"You need to be agile, committed, and versatile."

After spending two-thirds of his agency life in the Havas family, Managing Director Ricky Lam has a keen interest in youth culture. In this candid Q&A, he talks about connecting with millennials and explains why versatility fosters creative excellence.

 

Tell us a little about your background.

So far, two-thirds of my agency life has been within the Havas network. I joined Havas Hong Kong, formerly known as Euro RSCG Partnership Hong Kong, as an account manager in 2000. When I wanted a change, I moved to China and worked at Havas Beijing and TBWA/Shanghai for almost six years. In 2016, I was offered to take up the leadership role of Havas Hong Kong, so I made the move again and returned to start a new chapter of my career.

Describe your day-to-day as a managing director?

Honestly, quite intense but very fulfilling. When you are a small player in a mature and competitive market such as Hong Kong, you need to be agile, committed, and versatile. Thankfully, I have a great team and we all have these great, useful attributes.

What are some challenges you face and have to overcome while working in the Hong Kong market?

Hong Kong is a market that is increasingly localized and fragmented. Clients and brands choose to work with multiple partners who, oftentimes, are local startups and boutique agencies that can provide instant, cheaper solutions that respond to and leverage the newest in, say, social media.

Having said that, as the line between content and media becomes hazier, our Together strategy and Village model enable us to stay competitive. We have a good mix of expertise—all under the same roof—to predict trends, enrich our offerings, and drive creative excellence.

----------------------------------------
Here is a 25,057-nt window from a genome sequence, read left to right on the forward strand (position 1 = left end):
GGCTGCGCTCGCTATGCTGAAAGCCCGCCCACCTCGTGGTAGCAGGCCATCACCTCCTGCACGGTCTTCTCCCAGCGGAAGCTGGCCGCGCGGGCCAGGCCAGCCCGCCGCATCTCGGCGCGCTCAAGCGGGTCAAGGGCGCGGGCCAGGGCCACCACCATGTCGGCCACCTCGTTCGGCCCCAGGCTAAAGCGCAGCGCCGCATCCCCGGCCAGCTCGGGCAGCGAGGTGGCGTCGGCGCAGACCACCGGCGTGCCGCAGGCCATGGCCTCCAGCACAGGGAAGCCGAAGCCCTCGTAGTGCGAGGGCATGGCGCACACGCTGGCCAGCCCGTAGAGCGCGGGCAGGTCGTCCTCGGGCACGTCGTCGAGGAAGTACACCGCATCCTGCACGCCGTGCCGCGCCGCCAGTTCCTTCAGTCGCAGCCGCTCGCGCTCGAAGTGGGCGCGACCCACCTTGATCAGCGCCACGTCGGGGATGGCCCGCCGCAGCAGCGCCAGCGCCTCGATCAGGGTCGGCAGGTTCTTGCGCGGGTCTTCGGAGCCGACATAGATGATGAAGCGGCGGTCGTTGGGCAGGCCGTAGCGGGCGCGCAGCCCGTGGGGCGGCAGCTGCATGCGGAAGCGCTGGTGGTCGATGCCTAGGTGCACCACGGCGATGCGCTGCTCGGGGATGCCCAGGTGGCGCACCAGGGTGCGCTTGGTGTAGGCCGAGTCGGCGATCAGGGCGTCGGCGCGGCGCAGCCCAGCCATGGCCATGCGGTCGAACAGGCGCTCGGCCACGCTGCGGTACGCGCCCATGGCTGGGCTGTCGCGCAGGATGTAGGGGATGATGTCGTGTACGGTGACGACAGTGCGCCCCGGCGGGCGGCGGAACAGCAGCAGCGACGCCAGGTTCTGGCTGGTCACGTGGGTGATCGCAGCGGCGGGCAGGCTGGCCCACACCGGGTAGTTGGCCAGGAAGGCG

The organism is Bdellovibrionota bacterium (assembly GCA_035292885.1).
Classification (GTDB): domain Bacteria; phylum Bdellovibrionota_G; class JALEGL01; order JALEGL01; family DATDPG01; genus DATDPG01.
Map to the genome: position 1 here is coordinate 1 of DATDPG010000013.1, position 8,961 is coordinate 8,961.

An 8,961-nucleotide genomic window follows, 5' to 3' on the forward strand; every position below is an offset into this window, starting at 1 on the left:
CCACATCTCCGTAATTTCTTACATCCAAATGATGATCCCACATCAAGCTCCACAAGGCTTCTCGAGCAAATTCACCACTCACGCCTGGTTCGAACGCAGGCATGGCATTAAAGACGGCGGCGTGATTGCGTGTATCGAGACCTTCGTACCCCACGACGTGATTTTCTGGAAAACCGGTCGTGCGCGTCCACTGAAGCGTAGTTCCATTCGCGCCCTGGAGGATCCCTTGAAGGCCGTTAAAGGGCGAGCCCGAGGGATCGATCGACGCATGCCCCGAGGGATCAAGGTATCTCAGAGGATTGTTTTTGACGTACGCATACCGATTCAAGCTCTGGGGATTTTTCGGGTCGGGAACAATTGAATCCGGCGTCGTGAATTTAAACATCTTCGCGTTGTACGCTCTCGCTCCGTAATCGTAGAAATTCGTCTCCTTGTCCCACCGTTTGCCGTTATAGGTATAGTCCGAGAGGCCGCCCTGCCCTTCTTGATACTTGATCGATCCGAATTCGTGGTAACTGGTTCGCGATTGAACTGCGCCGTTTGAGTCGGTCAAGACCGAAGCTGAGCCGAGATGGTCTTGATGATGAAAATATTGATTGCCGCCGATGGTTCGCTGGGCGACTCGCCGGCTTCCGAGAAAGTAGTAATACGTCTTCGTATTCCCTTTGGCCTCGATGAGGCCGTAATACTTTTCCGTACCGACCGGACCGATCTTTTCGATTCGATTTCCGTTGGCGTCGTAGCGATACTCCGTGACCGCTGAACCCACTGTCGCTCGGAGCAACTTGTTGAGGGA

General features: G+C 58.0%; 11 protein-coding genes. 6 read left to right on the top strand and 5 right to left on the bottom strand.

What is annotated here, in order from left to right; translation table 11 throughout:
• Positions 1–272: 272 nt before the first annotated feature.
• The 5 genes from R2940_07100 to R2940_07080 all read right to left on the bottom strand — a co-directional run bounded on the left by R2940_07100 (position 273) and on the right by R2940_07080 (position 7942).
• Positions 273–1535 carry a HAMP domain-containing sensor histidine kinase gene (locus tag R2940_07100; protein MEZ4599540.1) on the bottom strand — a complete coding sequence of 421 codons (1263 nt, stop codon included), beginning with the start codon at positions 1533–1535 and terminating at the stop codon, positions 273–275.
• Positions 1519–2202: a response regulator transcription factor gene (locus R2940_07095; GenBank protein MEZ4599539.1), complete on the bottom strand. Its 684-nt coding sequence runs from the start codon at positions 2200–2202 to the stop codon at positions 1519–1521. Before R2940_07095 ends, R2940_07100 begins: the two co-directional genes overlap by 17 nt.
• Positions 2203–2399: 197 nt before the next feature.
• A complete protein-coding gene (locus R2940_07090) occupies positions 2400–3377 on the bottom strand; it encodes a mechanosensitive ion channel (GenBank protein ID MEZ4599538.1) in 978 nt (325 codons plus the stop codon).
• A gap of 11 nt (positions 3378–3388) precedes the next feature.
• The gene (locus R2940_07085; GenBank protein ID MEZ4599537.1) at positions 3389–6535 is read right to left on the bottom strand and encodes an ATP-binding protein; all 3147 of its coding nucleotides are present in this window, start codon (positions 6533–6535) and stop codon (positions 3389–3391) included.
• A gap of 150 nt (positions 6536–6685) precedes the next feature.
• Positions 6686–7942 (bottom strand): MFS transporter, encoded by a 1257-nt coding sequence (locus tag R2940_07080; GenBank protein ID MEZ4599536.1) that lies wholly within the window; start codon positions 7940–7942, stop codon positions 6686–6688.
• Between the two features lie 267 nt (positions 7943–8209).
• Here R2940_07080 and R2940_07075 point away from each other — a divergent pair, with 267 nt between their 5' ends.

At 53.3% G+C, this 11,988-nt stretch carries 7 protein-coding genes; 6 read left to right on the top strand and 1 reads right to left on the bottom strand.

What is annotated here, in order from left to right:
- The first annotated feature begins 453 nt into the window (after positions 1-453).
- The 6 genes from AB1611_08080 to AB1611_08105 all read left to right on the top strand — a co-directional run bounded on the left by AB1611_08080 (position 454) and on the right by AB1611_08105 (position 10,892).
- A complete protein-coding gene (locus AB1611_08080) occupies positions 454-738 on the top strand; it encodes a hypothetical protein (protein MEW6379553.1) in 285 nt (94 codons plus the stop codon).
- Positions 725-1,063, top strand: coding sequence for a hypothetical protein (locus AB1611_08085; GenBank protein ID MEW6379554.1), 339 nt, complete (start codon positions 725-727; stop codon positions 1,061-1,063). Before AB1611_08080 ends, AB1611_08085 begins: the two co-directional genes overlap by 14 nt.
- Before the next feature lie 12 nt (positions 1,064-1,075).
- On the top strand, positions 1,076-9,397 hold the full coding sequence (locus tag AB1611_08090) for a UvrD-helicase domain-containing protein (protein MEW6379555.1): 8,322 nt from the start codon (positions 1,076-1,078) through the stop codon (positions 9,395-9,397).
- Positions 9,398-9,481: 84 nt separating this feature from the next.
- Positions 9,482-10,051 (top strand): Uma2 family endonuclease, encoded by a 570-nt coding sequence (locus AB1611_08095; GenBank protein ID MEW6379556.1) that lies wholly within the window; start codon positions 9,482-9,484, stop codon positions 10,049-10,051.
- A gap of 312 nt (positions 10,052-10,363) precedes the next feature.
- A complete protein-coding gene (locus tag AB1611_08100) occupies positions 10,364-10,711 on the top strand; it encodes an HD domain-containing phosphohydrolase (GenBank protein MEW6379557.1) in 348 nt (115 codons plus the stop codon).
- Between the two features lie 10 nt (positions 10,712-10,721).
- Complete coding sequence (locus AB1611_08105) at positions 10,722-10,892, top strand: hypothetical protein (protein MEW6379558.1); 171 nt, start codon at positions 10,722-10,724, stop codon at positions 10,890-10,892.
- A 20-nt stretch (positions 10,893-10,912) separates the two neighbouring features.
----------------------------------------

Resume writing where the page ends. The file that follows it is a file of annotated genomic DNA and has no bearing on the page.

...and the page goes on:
"I work hard to attract and retain young talent, make them love their work, and feel proud of making it happen."

In the 20 years you’ve worked in advertising, what’s the best piece of advice you’ve received?

“Advertising isn’t just about any kind of idea; it’s about the idea that can sell, and it’s our job to find this idea.” This is what Jacques Séguéla, co-founder of RSCG, said in an interview.

How do you approach local versus international brands when trying to bring in new business?

This is a very interesting question. While we aren’t covered by global contracts, 90% of our clients are global brands. Actually, Hong Kong is a very mature and international market—we approach local and global brands in a similar way.

I also have noticed that global brands, regardless of their global alignment, choose to work with local shops or international agencies that have strong local teams that can activate their global brand ideas in a more nuanced, relevant, flexible, and timely way.

Do you have a favorite part of your job?
I enjoy working with young people who can tell me what they like, and what they hate, in their own language. Everyone is talking about millennials and youth culture, but honestly, this is something that’s abstract to me. So, why not work with them personally and trust their instincts and insights?

Where would you like to see the industry in the future?

For many, advertising is a long-hours but low-return job, especially in this expensive city. We need to fuel the industry with more positive energy and passion. After all, agency life is a people business. As the agency head, I work hard to attract and retain young talent, make them love their work, and feel proud of making it happen.